Wednesday, June 14, 2006

"No Torture" is Good Stewardship

I have often written about stewardship of society as one of the central virtues of Presbyterians. A fine example of this is the new ad, being placed in papers all over the country, against torture. The ad has been signed by a wide range of religious leaders, from Jimmy Carter on down. The text was drafted by George Hunsinger, a Presbyterian and a professor at Princeton Theological Seminary. The ad reads, in part:

Torture violates the basic dignity of the human person that all religions, in their highest ideals, hold dear. It degrades everyone involved - policy-makers, perpetrators and victims. It contradicts our nation's most cherished ideals. Any policies that permit torture and inhumane treatment are shocking and morally intolerable.
Nothing less is at stake in the torture abuse crisis than the soul of our nation. What does it signify if torture is condemned in word but allowed in deed? Let America abolish torture now - without exceptions.

Good going, George and the other signers. Good stewardship.


F. Rottles said...

I think I understand the sentiment being expressed and the reasoning that supports it -- at the level of first principles.

However, like the application of the Just War principles, the prudential question of what constitutes actual torture is at issue -- especially when I see Jimmy Carter associated with anything like this.

What are your thoughts on the blank in, actual Torture is ____________. We could list the actions that are undisputed first and then move on to the actions that are disputed. The criteria for determining that an action constitutes actual torture are what?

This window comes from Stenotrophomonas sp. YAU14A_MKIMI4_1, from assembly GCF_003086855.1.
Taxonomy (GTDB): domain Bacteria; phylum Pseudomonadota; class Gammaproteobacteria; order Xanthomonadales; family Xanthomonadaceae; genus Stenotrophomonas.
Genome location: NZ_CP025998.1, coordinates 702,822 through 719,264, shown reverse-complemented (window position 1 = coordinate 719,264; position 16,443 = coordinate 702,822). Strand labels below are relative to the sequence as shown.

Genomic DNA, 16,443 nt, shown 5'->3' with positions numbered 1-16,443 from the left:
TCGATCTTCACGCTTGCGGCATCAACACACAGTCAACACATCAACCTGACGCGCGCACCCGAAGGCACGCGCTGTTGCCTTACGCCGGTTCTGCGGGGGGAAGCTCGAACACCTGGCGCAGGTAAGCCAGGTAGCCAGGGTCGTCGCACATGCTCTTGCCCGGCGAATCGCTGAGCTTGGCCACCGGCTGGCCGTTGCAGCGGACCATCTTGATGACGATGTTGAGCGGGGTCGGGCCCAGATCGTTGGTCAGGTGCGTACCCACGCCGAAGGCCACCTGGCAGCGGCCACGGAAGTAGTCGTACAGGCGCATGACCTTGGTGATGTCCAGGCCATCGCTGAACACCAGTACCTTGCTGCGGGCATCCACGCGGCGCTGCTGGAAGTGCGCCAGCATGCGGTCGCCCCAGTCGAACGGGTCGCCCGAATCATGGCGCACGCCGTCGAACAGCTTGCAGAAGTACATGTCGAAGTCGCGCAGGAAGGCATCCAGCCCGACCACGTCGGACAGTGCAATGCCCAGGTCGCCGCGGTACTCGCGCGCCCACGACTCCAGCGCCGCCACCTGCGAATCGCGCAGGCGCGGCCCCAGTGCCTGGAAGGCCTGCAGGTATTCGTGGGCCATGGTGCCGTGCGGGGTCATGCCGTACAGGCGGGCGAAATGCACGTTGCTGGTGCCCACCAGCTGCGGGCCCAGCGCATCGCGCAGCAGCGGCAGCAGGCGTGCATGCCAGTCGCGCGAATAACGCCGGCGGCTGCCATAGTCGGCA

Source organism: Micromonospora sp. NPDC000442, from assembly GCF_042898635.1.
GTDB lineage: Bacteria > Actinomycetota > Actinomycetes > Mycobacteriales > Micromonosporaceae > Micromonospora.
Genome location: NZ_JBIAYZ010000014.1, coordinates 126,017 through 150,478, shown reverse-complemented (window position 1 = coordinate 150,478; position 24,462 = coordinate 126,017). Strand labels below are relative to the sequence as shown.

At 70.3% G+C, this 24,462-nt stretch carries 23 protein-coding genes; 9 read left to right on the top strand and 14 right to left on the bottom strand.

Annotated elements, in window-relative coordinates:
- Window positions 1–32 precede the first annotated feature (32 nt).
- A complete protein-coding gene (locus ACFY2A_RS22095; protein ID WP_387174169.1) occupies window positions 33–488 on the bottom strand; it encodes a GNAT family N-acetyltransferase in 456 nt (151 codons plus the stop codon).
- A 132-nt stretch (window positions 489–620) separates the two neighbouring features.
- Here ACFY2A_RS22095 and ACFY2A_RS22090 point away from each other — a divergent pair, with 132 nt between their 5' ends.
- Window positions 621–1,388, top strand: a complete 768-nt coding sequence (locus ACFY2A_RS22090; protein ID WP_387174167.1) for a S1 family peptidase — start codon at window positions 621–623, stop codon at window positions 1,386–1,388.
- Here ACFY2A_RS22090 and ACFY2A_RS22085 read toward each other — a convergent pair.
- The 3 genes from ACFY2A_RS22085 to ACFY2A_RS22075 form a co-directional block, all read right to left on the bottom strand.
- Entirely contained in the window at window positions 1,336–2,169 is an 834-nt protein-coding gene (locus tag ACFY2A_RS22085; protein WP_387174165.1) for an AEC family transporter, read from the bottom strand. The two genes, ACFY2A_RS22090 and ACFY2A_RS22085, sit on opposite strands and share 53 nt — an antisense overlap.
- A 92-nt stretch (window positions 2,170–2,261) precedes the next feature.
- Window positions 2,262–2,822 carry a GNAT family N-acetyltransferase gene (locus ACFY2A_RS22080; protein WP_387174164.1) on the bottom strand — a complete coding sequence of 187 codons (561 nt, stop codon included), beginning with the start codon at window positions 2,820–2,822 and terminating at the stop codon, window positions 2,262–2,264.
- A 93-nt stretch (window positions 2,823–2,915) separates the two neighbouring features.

Gruntled said...

The Bush administration's standard for torture is causing pain that is equivalent to organ removal. I think that sets the bar way too low. I would start with prohibiting excruciating pain. I also think the sexual humiliation that we use in Iraq is repulsive, though I could be convinced that that is not torture.

Anonymous said...

it must be said that the reviled traditional world of religious belief is now the only active voice with any chance of being effective in the struggle to stop torture, practiced in the name of promoting democracacy and individual liberty. secular civil society is almost silent, demonstrating the bankruptcy of enlightenment ethics which was embodied in the secular state. patrick

cymthia m. said...

I have to agree with f. rottles-what is the definition of torture when signed off on by people like Carter, who supports/has supported some questionable regimes?

While I have no clear cut definition of torture, either, I would suggest that an act that causes the loss of a limb or destroys normal body functioning in the process of information gathering should be considered torture.....i.e. no cutting off a foot for information on someone's location....

Gruntled said...

Every American government has supported questionable regimes, but this is the first one I know of that has publicly supported torture, or practices that come right up to the edge of torture, as something that the United States does.